This is bad news for Republicans. Not merely because defending an open seat is more difficult than when an incumbent, especially a popular one like Portman, is running for reelection, but also because the departure of smart conservative workhorses like Portman leaves extreme candidates more likely to win a primary.
If they win, the party is changed for the worse. And if they lose, those extreme candidates still tend to define how the Republican Party is perceived.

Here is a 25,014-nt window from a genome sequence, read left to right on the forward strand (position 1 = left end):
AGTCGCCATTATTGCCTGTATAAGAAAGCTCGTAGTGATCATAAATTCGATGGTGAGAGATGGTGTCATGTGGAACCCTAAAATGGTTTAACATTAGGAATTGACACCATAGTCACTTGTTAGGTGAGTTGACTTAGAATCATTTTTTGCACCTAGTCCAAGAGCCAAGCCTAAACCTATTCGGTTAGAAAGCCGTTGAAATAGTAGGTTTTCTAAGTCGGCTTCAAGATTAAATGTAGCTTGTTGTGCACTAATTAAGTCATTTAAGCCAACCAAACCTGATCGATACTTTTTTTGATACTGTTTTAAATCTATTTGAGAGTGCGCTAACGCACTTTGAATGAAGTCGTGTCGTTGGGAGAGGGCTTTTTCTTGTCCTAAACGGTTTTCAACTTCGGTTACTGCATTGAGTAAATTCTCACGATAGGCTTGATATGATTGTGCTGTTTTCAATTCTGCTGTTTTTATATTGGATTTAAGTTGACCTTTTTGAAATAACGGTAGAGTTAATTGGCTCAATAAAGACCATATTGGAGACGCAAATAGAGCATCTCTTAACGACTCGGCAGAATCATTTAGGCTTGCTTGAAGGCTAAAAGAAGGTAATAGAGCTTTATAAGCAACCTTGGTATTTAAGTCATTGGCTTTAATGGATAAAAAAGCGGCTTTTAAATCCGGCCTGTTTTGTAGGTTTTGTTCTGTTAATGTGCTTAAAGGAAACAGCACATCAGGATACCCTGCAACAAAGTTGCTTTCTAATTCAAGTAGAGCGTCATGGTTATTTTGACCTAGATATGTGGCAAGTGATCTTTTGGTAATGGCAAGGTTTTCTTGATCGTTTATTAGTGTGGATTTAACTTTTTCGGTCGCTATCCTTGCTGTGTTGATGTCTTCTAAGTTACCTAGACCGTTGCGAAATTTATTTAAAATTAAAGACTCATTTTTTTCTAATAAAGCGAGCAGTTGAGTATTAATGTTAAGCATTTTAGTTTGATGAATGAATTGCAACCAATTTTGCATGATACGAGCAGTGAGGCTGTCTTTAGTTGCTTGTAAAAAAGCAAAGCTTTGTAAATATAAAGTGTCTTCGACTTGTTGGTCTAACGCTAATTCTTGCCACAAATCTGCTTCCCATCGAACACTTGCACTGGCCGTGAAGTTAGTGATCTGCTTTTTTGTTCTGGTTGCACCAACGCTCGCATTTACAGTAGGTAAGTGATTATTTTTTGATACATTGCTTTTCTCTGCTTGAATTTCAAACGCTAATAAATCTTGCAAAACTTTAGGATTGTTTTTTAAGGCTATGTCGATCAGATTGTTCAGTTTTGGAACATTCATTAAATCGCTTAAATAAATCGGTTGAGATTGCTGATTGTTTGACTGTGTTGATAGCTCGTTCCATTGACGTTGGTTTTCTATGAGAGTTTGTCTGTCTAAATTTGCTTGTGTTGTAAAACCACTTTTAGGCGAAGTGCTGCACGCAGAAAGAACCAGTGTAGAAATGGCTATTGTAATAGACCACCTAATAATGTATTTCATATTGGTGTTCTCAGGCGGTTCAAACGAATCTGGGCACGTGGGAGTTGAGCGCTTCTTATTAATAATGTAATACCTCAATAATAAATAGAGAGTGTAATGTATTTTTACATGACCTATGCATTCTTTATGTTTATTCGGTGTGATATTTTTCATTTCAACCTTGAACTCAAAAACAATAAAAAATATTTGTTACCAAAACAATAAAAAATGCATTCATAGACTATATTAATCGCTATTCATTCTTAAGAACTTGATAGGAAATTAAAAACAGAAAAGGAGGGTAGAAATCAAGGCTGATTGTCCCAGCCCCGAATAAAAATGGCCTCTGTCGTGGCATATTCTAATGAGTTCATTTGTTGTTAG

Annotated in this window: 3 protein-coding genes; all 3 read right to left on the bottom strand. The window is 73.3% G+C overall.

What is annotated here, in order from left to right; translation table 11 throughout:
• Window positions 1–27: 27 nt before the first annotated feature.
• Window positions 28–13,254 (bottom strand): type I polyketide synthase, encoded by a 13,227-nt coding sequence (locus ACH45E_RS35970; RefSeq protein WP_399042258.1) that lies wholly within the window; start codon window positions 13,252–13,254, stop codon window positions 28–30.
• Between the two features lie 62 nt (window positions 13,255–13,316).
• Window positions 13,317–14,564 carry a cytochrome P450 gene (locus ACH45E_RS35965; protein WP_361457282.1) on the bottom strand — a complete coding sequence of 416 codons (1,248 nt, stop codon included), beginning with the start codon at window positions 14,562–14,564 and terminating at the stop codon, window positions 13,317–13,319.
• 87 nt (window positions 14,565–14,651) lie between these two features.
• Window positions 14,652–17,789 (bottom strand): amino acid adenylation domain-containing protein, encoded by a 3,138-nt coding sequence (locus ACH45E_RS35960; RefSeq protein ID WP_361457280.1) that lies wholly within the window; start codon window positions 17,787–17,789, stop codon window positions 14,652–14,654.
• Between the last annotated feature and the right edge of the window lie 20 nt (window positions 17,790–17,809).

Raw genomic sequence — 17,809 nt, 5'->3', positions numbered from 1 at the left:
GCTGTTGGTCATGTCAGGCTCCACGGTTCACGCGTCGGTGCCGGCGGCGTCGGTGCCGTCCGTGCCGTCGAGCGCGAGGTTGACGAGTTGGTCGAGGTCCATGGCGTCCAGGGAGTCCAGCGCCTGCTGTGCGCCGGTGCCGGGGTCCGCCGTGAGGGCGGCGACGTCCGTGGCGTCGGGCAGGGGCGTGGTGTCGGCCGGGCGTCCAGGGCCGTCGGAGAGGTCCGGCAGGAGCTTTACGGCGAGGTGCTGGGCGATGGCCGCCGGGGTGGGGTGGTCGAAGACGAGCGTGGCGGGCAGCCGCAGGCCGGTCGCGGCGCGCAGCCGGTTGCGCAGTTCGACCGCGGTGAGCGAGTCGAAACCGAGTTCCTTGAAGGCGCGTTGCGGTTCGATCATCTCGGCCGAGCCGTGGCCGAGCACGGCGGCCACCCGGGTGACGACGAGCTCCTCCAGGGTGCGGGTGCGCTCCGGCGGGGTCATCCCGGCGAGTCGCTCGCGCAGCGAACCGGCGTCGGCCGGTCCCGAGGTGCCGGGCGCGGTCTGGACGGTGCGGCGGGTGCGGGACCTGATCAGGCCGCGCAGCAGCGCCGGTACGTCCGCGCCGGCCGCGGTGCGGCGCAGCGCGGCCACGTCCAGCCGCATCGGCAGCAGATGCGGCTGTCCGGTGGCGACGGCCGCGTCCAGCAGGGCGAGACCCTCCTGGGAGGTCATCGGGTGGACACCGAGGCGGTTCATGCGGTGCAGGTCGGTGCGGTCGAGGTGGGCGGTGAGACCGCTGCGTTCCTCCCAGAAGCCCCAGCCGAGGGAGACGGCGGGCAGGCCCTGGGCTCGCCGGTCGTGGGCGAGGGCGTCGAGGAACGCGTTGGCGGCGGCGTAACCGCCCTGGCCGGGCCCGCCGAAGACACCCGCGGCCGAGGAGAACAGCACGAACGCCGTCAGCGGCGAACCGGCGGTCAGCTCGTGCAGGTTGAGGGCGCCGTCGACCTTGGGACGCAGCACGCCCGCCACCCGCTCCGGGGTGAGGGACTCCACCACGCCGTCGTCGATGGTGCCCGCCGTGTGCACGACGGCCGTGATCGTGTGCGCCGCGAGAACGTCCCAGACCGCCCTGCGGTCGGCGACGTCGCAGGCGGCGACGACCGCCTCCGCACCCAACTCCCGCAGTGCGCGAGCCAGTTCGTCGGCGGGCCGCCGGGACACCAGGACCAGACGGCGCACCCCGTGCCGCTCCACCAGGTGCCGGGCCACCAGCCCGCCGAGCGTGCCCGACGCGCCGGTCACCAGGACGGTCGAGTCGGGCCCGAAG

That perception reflects a longtime trend.
What these candidates all have in common is not simply costing the GOP winnable US Senate seats. It’s that they began to define the party in the run up to former President Donald Trump’s rise.
While these candidates shared a willingness to stoke anger and use fiery rhetoric, they did not have Trump’s command of media or ability to dominate the political conversation.
This was misguided enough during the Trump years. Traditionally, parties have believed it is important to grow their base — not shrink it through loyalty tests. But as the GOP continues to go further down the road of tribalism, mistaking Trumpian tactics and controversy for long-term strategy, they risk further electoral and policy losses.